UCLA enjoys 'chance of a lifetime' with EagleBank Bowl trip

By Zach Berman
Washington Post staff writer
Monday, December 28, 2009

During a meeting on the night UCLA received a bid to the EagleBank Bowl, Coach Rick Neuheisel asked his players how many had been to Washington. Few hands were raised.

Neuheisel estimated that 70 percent of the players have never visited the nation's capital. Only 24 of UCLA's 120 players grew up outside California. Freshman running back Damien Thigpen, a Stonewall Jackson alum, is the lone player from the East Coast.

"It's a long way from home, but for a bowl game, that's exciting," Neuheisel said. "To be in a city as magnificent as Washington, D.C., as much as there is to do in Washington, the challenge for me is to rein them in rather than worry about are they going to be focused for the ballgame."

UCLA's six wins provided bowl eligibility, and the Bruins had a choice of bowl games. They could have gone to Boise, Idaho, for the Humanitarian Bowl, or possibly Detroit for the Little Caesars Pizza Bowl. Athletic Director Dan Guerrero and Neuheisel wanted to bring the team to Washington for Tuesday's EagleBank Bowl against Temple.

There was risk involved -- UCLA needed Navy to beat Army on Dec. 12 to keep the Black Knights out of the bowl -- but Neuheisel thought the incentives in Washington were worth the insecurity.

"No disrespect to the Humanitarian Bowl, Little Caesars, or any other bowl -- we would have been excited to go anywhere," Neuheisel said. "But the opportunity to come to Washington, D.C., for our players, not only would it be educational, but really a chance of a lifetime. Especially considering how few have ever been."

The team had a scheduled tour of the Mall and the monuments on Sunday night, and there will be a team photo on the steps of the Capitol on Monday morning. The team's downtown hotel is a quick walk from the White House. Even with the tourist plans on the official itinerary, UCLA's players used their free time to explore the city.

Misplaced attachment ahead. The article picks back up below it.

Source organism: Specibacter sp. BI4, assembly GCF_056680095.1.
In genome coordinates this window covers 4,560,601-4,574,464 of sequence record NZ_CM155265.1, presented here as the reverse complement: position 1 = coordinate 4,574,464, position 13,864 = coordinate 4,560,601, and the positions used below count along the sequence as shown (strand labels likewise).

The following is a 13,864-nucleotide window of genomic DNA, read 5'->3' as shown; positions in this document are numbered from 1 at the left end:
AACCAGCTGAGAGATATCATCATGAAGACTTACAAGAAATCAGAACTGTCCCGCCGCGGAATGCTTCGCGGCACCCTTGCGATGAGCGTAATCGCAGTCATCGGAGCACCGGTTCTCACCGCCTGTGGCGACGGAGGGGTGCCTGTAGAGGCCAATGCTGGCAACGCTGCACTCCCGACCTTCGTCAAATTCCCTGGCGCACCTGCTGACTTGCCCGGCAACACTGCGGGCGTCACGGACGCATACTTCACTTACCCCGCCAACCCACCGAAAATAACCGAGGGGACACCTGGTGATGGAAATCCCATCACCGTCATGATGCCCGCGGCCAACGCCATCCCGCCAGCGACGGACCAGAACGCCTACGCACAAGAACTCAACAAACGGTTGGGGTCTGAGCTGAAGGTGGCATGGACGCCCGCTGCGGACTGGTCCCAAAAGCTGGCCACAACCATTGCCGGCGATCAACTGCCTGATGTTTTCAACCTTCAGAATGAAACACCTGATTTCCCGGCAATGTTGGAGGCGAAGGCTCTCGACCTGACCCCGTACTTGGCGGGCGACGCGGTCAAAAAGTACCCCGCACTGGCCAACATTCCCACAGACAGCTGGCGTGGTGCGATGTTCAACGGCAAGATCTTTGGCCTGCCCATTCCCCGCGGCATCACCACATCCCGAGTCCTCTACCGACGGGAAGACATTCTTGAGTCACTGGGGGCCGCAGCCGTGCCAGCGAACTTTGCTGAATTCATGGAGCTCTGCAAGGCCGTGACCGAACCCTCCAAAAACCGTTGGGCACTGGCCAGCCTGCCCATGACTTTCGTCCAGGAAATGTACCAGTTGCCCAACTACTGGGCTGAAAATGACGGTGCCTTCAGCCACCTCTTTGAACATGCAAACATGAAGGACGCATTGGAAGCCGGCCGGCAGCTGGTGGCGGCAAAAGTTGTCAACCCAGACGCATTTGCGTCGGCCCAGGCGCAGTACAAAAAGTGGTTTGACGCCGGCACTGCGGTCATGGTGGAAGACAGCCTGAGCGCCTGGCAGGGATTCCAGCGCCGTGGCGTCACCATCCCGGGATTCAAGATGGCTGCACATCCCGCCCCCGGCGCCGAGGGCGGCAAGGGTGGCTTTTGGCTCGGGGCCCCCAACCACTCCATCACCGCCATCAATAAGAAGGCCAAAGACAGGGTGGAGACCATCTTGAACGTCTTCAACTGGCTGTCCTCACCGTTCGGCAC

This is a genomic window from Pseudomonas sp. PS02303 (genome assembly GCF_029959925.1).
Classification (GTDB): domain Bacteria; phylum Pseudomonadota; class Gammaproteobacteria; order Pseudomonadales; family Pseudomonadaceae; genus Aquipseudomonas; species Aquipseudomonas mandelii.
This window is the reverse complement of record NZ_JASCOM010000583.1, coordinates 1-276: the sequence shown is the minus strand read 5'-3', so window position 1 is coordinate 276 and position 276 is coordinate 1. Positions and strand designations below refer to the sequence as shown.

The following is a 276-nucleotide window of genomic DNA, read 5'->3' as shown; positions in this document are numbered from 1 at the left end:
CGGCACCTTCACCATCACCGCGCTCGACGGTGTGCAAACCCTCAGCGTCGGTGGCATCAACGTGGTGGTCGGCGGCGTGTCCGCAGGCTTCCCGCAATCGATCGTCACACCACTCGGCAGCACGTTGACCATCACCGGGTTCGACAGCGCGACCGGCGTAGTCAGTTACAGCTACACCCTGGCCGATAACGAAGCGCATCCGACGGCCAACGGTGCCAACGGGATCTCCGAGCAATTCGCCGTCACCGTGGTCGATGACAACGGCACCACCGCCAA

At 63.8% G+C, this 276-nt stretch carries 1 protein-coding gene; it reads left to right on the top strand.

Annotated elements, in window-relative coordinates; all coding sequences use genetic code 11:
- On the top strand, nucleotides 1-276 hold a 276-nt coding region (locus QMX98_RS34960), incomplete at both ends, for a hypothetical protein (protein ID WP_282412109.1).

Senior cornerback Alterraun Verner walked out of his hotel room with his roommate shortly after the Bruins arrived on Friday night and saw the Washington Monument and Lincoln Memorial for the first time.

"I'm kind of a big historic guy," said Verner, a first-team all-Pacific-10 performer. "Especially American history and that time. I'm excited to see as much as I can. I'm not limited to one thing."

Place kicker Kai Forbath once visited Washington on a school trip as a teenager, but the visit did not resonate with him like this week in Washington. Forbath, the Lou Groza Award winner as the nation's best place kicker, is a history major at UCLA with a focus on American history. The National Museum of American History excited him because the material from this past academic quarter remains fresh in his mind.

Other players discussed the desire to see the Vietnam Veterans Memorial and the White House in person. But they're also college-aged males, and Thigpen joked that he received inquiries from his teammates about non-historical matters.

"They asked me where the girls are at," Thigpen said.

Neuheisel provided free time for the players to explore the city on their own, although the Bruins quickly realized they're not in Westwood anymore. They encountered snow on a trip to Washington State earlier this season, but they also had fun with the remains of last week's blizzard. At the end of Saturday's practice at Eastern High, the Bruins participated in a snowball fight -- a rewarding conclusion after shivering through two hours in freezing temperatures.

One of the few in the traveling party who is not a stranger to the area is Neuheisel. He played at RFK Stadium as a quarterback for the San Antonio Gunslingers in the now-defunct USFL in 1984 and 1985, pointing out that he threw for three touchdowns against the Washington Federals. He was also an assistant coach for the Baltimore Ravens from 2005 to 2007.

Since Neuheisel returned to his alma mater last season, he has occasionally made stops in the Washington area for recruiting. Thigpen left the region for UCLA, and the Bruins also have a verbal commitment from Woodberry Forest linebacker Aramide Olaniyan, a Bowie native.

Although it's a recruiting dead period and UCLA cannot provide tickets to prospective players, the EagleBank Bowl bid grants the program attention in a region that does not receive significant exposure to the Bruins during the regular season. More important to the coach, it has given the current players an experience most had never received.

"You just see the big look in their eyes," Neuheisel said. "This city makes you proud to be an American."

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